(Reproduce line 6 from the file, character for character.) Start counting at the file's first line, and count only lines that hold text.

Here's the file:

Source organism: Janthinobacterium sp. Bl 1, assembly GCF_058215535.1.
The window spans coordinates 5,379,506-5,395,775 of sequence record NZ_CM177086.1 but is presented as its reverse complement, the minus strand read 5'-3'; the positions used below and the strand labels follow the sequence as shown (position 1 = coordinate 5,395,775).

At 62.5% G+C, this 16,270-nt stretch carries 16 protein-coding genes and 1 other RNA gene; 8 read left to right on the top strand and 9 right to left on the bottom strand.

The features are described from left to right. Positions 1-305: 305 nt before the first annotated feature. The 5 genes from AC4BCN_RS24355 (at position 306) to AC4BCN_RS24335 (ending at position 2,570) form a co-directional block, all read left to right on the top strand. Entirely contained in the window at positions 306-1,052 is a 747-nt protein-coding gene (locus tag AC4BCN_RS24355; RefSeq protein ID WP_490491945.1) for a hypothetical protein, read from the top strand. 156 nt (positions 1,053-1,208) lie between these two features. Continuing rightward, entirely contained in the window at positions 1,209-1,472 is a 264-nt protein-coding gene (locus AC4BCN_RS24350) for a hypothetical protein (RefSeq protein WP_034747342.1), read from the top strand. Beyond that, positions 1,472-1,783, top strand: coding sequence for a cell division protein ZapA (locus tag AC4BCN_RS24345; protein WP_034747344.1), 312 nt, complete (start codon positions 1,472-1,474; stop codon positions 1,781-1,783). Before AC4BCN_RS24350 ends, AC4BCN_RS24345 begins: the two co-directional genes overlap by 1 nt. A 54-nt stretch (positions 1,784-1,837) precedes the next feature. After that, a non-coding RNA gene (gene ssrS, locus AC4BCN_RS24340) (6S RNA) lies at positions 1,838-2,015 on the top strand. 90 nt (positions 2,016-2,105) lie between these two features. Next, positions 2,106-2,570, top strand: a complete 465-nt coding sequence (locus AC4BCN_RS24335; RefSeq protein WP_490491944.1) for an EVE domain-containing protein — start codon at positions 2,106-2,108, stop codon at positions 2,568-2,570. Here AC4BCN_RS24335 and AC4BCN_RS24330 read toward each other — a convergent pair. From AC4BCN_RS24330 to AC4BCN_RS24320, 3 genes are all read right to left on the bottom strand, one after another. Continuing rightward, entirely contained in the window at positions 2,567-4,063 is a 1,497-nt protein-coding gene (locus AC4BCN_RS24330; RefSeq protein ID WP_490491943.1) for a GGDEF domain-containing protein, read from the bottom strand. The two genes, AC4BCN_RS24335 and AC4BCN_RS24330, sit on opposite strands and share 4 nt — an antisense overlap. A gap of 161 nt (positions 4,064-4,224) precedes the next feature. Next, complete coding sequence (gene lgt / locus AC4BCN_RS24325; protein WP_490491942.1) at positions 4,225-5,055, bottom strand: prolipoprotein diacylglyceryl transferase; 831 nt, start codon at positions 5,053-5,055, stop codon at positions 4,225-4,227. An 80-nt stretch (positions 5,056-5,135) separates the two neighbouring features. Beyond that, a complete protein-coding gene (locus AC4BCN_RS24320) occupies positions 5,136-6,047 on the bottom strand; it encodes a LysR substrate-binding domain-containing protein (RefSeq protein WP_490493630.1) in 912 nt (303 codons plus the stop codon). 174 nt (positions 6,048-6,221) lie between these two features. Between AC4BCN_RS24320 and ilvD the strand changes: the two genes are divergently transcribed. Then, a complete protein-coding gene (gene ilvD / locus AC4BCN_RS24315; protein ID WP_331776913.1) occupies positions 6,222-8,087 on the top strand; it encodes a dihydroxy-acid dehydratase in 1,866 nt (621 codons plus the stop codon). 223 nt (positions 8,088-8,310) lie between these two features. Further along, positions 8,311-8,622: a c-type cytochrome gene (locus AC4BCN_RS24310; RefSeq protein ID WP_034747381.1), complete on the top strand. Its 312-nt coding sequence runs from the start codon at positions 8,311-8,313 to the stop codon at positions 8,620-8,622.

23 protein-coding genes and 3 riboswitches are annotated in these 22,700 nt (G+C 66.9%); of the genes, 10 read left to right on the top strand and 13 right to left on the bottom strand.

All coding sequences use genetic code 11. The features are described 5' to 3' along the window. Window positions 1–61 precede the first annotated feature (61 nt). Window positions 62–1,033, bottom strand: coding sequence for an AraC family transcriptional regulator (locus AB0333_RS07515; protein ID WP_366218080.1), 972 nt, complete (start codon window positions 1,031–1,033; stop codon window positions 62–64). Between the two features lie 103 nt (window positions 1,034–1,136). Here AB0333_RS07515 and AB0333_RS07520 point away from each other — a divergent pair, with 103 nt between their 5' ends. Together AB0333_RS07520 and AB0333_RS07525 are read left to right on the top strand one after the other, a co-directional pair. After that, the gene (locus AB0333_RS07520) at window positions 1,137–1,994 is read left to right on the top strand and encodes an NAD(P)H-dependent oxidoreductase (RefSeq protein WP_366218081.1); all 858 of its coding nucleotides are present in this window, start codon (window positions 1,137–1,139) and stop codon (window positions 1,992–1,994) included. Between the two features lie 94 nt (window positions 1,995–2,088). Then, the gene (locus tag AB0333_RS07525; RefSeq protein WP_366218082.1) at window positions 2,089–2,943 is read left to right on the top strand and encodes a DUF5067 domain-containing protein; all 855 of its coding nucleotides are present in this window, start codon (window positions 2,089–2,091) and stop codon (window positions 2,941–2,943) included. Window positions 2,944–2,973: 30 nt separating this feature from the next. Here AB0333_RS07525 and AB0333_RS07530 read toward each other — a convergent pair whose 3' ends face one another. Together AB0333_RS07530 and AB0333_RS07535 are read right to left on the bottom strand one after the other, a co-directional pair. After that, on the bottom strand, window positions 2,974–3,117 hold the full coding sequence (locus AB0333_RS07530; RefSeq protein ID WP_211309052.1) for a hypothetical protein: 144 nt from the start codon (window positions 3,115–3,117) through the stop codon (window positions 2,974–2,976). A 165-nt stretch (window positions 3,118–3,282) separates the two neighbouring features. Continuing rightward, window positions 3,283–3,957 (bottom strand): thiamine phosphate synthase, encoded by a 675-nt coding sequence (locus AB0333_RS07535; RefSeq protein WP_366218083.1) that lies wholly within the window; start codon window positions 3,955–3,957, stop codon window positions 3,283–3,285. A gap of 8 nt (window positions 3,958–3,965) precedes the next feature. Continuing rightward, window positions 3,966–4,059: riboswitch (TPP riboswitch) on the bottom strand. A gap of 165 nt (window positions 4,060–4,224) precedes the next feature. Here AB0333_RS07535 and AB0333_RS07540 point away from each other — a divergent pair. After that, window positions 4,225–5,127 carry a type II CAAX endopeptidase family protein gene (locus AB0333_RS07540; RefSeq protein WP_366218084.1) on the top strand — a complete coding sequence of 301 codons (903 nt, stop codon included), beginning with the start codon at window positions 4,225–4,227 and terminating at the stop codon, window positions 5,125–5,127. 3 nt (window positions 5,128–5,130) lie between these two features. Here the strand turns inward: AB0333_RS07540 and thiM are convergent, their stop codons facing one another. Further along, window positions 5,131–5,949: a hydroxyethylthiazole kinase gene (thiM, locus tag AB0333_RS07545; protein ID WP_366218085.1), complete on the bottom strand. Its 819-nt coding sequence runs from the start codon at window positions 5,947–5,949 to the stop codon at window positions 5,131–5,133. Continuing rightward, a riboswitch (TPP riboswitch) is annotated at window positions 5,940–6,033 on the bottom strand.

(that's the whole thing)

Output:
All coding sequences use genetic code 11. The features are described 5' to 3' along the window. Window positions 1–61 precede the first annotated feature (61 nt). Window positions 62–1,033, bottom strand: coding sequence for an AraC family transcriptional regulator (locus AB0333_RS07515; protein ID WP_366218080.1), 972 nt, complete (start codon window positions 1,031–1,033; stop codon window positions 62–64). Between the two features lie 103 nt (window positions 1,034–1,136). Here AB0333_RS07515 and AB0333_RS07520 point away from each other — a divergent pair, with 103 nt between their 5' ends. Together AB0333_RS07520 and AB0333_RS07525 are read left to right on the top strand one after the other, a co-directional pair. After that, the gene (locus AB0333_RS07520) at window positions 1,137–1,994 is read left to right on the top strand and encodes an NAD(P)H-dependent oxidoreductase (RefSeq protein WP_366218081.1); all 858 of its coding nucleotides are present in this window, start codon (window positions 1,137–1,139) and stop codon (window positions 1,992–1,994) included. Between the two features lie 94 nt (window positions 1,995–2,088). Then, the gene (locus tag AB0333_RS07525; RefSeq protein WP_366218082.1) at window positions 2,089–2,943 is read left to right on the top strand and encodes a DUF5067 domain-containing protein; all 855 of its coding nucleotides are present in this window, start codon (window positions 2,089–2,091) and stop codon (window positions 2,941–2,943) included. Window positions 2,944–2,973: 30 nt separating this feature from the next. Here AB0333_RS07525 and AB0333_RS07530 read toward each other — a convergent pair whose 3' ends face one another. Together AB0333_RS07530 and AB0333_RS07535 are read right to left on the bottom strand one after the other, a co-directional pair. After that, on the bottom strand, window positions 2,974–3,117 hold the full coding sequence (locus AB0333_RS07530; RefSeq protein ID WP_211309052.1) for a hypothetical protein: 144 nt from the start codon (window positions 3,115–3,117) through the stop codon (window positions 2,974–2,976). A 165-nt stretch (window positions 3,118–3,282) separates the two neighbouring features. Continuing rightward, window positions 3,283–3,957 (bottom strand): thiamine phosphate synthase, encoded by a 675-nt coding sequence (locus AB0333_RS07535; RefSeq protein WP_366218083.1) that lies wholly within the window; start codon window positions 3,955–3,957, stop codon window positions 3,283–3,285. A gap of 8 nt (window positions 3,958–3,965) precedes the next feature. Continuing rightward, window positions 3,966–4,059: riboswitch (TPP riboswitch) on the bottom strand. A gap of 165 nt (window positions 4,060–4,224) precedes the next feature. Here AB0333_RS07535 and AB0333_RS07540 point away from each other — a divergent pair. After that, window positions 4,225–5,127 carry a type II CAAX endopeptidase family protein gene (locus AB0333_RS07540; RefSeq protein WP_366218084.1) on the top strand — a complete coding sequence of 301 codons (903 nt, stop codon included), beginning with the start codon at window positions 4,225–4,227 and terminating at the stop codon, window positions 5,125–5,127. 3 nt (window positions 5,128–5,130) lie between these two features. Here the strand turns inward: AB0333_RS07540 and thiM are convergent, their stop codons facing one another. Further along, window positions 5,131–5,949: a hydroxyethylthiazole kinase gene (thiM, locus tag AB0333_RS07545; protein ID WP_366218085.1), complete on the bottom strand. Its 819-nt coding sequence runs from the start codon at window positions 5,947–5,949 to the stop codon at window positions 5,131–5,133. Continuing rightward, a riboswitch (TPP riboswitch) is annotated at window positions 5,940–6,033 on the bottom strand.